Liverpool's third goal against West Ham United showed how far the Premier League has fallen behind by not introducing video assistant referees.
Of course, the assistant referee should have seen that Sadio Mane was offside. It is not even a close call, and we should be thankful that the final score was 4-0 and that the error did not impact the result.
It is a comfortable decision which you would expect an elite assistant referee to get right 10 times out of 10.
However, he is a human being, and human beings do see things differently and they do lose concentration.
It is a difficult job, but we saw in the World Cup how it is possible to make these decisions easier for the assistants.
What they introduced in Russia was a system where, if there was any doubt over an offside decision, the assistant would hold down his flag, safe in the knowledge that it can always be reviewed.
This brought about great accuracy in offside decisions, and it just proves that Mane's goal could so easily have been correctly ruled out.
In voting to extend trials for another year, and not implementing VAR this season, the Premier League clubs are doing a disservice to the game. On this first weekend of the new campaign, there have been a number of occasions where VAR would have helped the referee.
We saw it in the Arsenal v Manchester City game, when Benjamin Mendy grabbed Shkodran Mustafi around the neck in the penalty area. It was a clear penalty, and there is a danger here of allowing players to escalate again the holding, pulling and grappling in the box.
The reason we had such a high number of penalties during the World Cup was because VAR brought these incidents to the attention of the referee.
It is doubly frustrating because we saw this weekend how easily technology can help the game.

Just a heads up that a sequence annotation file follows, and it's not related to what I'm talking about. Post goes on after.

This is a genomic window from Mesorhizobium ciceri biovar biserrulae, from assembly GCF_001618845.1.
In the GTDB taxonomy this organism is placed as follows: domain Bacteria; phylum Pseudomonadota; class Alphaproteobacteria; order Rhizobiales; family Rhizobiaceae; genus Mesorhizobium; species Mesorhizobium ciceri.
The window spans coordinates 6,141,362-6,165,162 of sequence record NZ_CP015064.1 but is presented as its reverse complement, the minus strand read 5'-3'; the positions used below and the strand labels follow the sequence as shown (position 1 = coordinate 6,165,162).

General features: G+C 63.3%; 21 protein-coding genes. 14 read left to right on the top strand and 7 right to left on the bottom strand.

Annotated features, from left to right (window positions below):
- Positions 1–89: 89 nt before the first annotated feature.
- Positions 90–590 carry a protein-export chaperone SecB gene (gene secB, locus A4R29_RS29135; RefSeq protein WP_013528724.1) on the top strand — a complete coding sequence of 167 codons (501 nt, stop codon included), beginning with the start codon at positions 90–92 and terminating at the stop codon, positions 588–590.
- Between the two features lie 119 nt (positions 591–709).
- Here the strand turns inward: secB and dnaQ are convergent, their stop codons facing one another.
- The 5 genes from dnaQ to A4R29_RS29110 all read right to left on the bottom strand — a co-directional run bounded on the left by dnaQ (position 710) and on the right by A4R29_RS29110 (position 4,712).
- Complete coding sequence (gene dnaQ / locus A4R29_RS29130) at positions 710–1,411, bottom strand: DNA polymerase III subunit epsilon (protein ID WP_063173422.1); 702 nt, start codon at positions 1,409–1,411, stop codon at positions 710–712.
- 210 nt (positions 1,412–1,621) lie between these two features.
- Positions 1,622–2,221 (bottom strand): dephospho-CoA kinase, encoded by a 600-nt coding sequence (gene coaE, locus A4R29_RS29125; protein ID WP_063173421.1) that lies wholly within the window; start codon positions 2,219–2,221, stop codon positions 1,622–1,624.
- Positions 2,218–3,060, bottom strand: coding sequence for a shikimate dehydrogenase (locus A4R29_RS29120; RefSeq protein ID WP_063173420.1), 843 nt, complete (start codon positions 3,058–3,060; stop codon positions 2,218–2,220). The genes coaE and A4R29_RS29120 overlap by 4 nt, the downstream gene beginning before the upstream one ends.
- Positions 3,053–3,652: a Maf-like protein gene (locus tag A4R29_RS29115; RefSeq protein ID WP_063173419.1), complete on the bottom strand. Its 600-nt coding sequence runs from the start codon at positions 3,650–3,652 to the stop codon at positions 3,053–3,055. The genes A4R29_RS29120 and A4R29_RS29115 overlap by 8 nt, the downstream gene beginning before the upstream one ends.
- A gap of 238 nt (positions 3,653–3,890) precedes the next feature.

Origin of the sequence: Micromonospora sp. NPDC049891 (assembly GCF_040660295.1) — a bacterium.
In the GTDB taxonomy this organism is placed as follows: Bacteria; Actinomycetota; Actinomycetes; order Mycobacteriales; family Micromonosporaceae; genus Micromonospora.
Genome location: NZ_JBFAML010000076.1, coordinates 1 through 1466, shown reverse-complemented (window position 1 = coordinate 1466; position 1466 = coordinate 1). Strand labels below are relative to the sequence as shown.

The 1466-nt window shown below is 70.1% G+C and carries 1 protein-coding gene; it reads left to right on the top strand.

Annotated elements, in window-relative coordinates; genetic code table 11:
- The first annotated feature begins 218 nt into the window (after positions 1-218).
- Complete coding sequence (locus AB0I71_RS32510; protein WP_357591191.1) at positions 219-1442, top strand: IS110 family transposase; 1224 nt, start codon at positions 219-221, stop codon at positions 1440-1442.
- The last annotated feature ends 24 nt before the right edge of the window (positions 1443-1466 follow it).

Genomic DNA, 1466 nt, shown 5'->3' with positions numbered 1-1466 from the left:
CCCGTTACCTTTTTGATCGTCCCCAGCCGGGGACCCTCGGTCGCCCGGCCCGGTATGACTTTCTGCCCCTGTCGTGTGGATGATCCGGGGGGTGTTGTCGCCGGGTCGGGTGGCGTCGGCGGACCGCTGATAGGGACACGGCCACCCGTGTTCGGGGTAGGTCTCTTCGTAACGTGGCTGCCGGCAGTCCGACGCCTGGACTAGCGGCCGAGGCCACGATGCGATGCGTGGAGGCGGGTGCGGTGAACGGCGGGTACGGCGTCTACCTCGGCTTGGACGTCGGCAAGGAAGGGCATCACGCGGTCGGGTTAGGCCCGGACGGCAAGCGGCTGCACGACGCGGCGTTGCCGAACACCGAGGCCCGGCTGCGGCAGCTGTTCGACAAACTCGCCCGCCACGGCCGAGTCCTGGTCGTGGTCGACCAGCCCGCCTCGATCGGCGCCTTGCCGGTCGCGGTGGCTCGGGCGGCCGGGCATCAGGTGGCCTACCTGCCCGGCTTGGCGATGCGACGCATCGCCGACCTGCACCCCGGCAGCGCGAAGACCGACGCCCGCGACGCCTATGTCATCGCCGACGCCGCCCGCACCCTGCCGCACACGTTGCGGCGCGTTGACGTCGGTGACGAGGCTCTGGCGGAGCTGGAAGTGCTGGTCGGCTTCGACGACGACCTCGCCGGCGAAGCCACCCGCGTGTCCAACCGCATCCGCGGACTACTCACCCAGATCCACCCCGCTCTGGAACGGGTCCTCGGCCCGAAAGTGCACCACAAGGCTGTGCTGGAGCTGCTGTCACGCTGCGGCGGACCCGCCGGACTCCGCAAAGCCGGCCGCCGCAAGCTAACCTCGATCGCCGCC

Jan Vertonghen's goal for Tottenham Hotspur against Newcastle United crossed the line by just 9mm, and without goal-line technology would never have been given.
We waited years to introduce goal-line technology - nobody screams about that now.
The other pressing issue from this opening weekend was the continued failure of referees to properly punish simulation.
Brighton's Anthony Knockaert was correctly denied a penalty when he went down too easily against Watford, but why did the referee not stop the game and issue a yellow card? The player essentially got away with simulation, so there is no deterrent for the future.
So much was made of the introduction last season of a panel that reviews footage each Monday and tries to identify cases of simulation.
But, despite the fanfare, it so often failed to show its teeth last year. Referees are failing to show a yellow card when a player has gone to ground in search of a penalty, and we saw this frequently during the World Cup, too.
The only way we are going to deal with the problem is with retrospective punishment.
Every time a player gets away with simulation, it is making life even more difficult for grass-roots referees in the local park, because the truth is that kids will always try to emulate the stars. (© Daily Telegraph, London)
Keith Hackett is a former referee and resident expert for You Are The Ref.Com
Telegraph Media Group Limited 
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